Genital stimulation leads to a reflexogenic erection. Afferent signals pass via the pudendal nerve to the sacral erection center, and efferent signals reach via the inferior hypogastric plexus the erectile tissue. The reflexogenic erection is mainly independent of cortical influences, as this kind of erection can remain intact after cervical or thoracic spinal cord injuries.
The cortical processing of sensory, visual, auditory stimuli or fantasies may trigger an erection. The cortical centers influence the sacral erection centers, which cause the erection via activation of the inferior hypogastric plexus.
Nocturnal erection occurs during the REM sleeping phase and can be measured during sleeping studies (Nocturnal penile tumescence = NPT). Typical for psychogenic impotence is the existence of NPT, in contrast to relevant vascular erectile dysfunction. Sympathetic centers mediate nocturnal erections, the presence of NPT still cannot rule out damage to the sacral parasympathetic erection center.
Efferent neuronal pathway of erection:
The autonomic nervous system controls the penile blood vessels and causes erection. The parasympathetic nervous system is pro-erectile; the sympathetic nervous system is anti-erectile (except for the nocturnal erection, see above).
The spinal cord contains the preganglionic neurons that innervate the penile vessels. S2–4 is the location of the parasympathetic erection center, and Th12–L2 is the location of the sympathetic erection center. The efferent neurons pass through the inferior hypogastric plexus via the cavernous nerves to the erectile tissue. The pudendal nerve from the sacral plexus innervates the pelvic floor muscles, whose contraction leads to the rigidity phase of the erection.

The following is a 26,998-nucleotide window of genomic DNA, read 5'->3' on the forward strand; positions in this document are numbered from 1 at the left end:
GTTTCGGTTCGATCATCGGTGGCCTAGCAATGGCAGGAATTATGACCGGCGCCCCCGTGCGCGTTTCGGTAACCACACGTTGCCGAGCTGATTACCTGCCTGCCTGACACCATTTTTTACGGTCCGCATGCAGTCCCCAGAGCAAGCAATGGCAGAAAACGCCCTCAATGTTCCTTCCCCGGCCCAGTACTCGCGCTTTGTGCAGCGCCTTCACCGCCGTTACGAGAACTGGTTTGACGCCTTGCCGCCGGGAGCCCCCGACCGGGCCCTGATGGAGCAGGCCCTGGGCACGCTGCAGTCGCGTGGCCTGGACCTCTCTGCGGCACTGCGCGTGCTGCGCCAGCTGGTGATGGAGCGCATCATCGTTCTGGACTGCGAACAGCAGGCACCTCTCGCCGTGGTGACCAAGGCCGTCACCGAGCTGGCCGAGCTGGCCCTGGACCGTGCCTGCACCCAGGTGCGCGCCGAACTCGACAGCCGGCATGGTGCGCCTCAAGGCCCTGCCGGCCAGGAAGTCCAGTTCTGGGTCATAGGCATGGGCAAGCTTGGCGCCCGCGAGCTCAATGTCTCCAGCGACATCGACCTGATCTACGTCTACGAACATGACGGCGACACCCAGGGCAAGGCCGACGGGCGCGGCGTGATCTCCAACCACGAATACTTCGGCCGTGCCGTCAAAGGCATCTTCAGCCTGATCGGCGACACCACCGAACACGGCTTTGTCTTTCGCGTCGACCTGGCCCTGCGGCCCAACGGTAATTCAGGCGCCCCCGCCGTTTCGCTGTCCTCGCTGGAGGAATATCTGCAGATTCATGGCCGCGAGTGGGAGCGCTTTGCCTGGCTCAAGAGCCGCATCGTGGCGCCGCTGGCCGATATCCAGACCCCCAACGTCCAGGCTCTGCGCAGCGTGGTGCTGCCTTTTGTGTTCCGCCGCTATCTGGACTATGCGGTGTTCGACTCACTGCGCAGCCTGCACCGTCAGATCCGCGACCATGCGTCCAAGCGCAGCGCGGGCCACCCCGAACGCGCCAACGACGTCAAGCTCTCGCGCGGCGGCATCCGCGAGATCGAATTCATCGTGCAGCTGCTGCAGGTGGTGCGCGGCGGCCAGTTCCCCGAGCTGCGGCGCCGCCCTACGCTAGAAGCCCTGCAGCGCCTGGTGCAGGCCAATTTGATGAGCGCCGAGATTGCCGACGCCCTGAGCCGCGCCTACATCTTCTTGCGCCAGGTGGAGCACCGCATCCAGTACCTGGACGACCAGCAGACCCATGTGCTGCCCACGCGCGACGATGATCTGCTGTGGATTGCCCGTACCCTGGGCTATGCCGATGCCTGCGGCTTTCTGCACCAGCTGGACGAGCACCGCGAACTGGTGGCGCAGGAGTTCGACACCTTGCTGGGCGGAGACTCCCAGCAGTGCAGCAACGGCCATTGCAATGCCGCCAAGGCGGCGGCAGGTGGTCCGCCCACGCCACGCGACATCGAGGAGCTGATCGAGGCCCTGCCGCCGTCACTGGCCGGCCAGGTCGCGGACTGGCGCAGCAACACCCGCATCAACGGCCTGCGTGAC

Molecular Signaling of Penile Erection
Molecular mechanisms of erection:
The parasympathetic cavernous nerve activity leads to the release of NO (nitric oxide), a signal molecule that relaxes the smooth muscles from the penile arterioles and erectile tissue.
Between the NO release and smooth muscle relaxation the following intermediate steps are necessary: activation of guanylyl cyclase with an increase of cyclic GMP (cGMP), activation of protein kinases and phosphorylation of proteins and ion channels, the opening of potassium channels and hyperpolarization of smooth muscle cells, lowering the intracellular concentration of calcium, missing activation of the muscle filaments (actin and myosin) and thus smooth muscle relaxation.
A decreasing parasympathetic innervation leads to the predominance of phosphodiesterase type 5, which interrupts the signal transduction cascade. The concentration of cGMP decreases, and the smooth muscle cells contract.
Adrenergic stimulation of the penis terminates erection through the following intermediate steps: stimulation of adrenergic receptors, phospholipase C, inositol triphosphate (IP3) and DAG (diacylglycerol), protein kinase C, intracellular calcium influx with smooth muscle contraction.
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Index: 1–9 A B C D E F G H I J K L M N O P Q R S T U V W X Y Z
Benninghoff 1993 BENNINGHOFF, A.:
Makroskopische Anatomie, Embryologie und Histologie des
München; Wien; Baltimore : Urban und Schwarzenberg, 1993
Porst 2004 PORST, H.:
Tadalafil, Therapiestrategien bei erektiler Dysfunktion.
Linkenheim-Hochstetten : Aesopus Verlag, 2004
Deutsche Version: Physiologie und Nervensteuerung der Erektion des Penis.